Determining liability when failing to brake

Failing to brake properly can result in accidents that cause significant injuries and damage. Connecticut motorists may benefit from learning who can be considered liable for these types of rear-end collisions.

Negligent behavior, such as distracted driving, may be the cause of rear-end collisions. The traffic violations drivers commit that compromise safety are generally considered proof of negligence per se. If drivers fail to brake in time because of inattention to the road, they may be held liable, at least in part, for any resulting injuries.

The condition of a vehicle’s brake system can also be a factor. Drivers who fail to properly maintain their brake systems, tires or any other equipment in their vehicle may be considered liable for any resulting damages. If it was determined that the mechanical failure of the brakes was due to a defect in the system, however, the vehicle’s manufacturer may be pursued for damages.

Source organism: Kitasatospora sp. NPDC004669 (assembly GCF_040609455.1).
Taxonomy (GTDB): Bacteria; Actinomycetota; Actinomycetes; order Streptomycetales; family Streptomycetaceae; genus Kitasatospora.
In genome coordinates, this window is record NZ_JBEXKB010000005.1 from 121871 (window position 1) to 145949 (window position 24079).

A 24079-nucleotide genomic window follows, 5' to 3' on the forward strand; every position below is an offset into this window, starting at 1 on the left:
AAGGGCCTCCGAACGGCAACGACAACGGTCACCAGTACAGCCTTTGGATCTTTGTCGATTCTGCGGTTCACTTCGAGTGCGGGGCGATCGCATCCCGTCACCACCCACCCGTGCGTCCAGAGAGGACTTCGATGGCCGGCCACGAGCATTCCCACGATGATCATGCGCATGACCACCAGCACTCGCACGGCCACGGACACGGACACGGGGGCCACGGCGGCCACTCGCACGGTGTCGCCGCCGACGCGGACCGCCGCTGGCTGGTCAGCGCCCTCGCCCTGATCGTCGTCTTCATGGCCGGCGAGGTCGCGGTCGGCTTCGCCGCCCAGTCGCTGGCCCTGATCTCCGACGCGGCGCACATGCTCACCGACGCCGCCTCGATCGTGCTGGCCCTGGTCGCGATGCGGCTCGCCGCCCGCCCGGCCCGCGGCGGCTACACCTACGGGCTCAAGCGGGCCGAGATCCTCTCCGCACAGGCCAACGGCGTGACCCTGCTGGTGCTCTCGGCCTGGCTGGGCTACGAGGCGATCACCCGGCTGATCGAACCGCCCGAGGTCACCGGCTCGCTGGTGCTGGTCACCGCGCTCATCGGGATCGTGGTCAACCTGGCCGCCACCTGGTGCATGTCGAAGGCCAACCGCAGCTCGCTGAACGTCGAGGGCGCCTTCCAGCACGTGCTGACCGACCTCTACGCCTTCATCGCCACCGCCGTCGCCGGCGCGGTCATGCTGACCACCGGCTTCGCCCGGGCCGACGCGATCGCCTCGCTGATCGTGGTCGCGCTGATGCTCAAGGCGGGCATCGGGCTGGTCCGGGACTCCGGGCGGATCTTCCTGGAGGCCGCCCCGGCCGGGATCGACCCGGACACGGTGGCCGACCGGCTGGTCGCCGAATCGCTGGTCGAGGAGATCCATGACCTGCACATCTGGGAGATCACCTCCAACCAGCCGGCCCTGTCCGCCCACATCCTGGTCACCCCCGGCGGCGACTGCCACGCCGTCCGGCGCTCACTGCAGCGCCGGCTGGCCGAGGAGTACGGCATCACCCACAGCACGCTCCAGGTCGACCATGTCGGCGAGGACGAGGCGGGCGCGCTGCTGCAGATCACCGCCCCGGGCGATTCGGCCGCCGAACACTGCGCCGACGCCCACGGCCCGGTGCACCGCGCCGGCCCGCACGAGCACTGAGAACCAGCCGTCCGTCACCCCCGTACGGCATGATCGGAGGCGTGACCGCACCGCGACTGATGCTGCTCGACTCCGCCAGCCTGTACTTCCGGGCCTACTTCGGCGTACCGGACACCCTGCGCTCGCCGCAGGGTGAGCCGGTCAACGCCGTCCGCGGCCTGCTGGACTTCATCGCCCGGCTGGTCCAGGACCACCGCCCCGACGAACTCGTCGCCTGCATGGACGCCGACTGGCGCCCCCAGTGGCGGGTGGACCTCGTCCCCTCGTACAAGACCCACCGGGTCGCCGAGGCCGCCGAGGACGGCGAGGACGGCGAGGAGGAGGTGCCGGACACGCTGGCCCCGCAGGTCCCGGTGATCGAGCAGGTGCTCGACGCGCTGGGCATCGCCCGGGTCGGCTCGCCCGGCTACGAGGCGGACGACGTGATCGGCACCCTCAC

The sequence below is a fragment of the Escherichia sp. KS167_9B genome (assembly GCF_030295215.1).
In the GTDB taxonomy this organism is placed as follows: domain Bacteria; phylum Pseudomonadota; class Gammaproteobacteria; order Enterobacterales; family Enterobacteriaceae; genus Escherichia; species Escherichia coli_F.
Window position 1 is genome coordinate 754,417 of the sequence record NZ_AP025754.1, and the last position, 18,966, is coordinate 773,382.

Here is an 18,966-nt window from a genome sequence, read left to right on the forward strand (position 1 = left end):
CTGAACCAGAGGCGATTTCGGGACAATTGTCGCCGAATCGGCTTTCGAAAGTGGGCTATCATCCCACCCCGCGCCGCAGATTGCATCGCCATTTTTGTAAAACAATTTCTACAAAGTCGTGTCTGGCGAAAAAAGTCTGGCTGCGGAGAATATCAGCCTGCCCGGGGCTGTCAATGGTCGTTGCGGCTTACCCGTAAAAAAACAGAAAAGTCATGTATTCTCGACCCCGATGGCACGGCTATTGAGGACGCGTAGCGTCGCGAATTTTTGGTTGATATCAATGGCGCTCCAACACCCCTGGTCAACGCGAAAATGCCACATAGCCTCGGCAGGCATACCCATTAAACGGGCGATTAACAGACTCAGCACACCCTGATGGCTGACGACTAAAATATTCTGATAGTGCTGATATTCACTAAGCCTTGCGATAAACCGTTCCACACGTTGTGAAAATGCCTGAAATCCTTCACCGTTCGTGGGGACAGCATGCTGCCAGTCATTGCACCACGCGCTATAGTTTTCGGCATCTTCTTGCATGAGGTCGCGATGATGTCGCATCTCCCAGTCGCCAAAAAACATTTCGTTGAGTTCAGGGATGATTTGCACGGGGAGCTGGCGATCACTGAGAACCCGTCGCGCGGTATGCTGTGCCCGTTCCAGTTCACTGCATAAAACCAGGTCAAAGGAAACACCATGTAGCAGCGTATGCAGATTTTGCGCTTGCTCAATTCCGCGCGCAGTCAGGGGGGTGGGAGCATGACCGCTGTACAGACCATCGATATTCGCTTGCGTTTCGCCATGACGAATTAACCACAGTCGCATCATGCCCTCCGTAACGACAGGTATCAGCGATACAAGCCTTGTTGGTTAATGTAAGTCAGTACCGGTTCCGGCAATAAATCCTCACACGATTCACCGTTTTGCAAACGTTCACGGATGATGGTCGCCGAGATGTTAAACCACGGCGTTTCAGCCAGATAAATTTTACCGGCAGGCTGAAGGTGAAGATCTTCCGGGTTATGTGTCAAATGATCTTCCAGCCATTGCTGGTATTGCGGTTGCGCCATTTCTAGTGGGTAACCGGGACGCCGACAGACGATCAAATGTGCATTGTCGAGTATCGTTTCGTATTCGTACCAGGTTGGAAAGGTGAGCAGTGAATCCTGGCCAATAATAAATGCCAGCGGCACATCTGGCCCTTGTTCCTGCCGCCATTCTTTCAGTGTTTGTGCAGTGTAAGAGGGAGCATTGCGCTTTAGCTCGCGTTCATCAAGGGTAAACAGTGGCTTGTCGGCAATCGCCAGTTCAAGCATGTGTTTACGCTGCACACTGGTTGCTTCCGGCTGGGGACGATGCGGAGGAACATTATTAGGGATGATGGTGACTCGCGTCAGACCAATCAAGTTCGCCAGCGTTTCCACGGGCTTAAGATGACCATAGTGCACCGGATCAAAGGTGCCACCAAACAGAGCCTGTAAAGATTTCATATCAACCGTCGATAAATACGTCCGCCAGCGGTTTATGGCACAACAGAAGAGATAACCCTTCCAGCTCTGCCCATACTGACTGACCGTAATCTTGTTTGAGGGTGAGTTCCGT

In many cases, the driving behaviors of more than one motorist involved may contribute to motor vehicle accidents. For example, if one driver runs a red light and is struck by another driver who failed to brake in time, both may share fault. Connecticut follows the theory of comparative negligence, and thus it will be necessary to determine the degree of responsibility of each of the motorists.

Most people believe that the responsibility for a rear-end car accident lies solely with the driver who strikes the car in front, but this is not always the case. An attorney who is representing an injured victim will have several forms of evidence to review, including the software systems of each of the vehicles, when determining the party or parties that should be held at fault.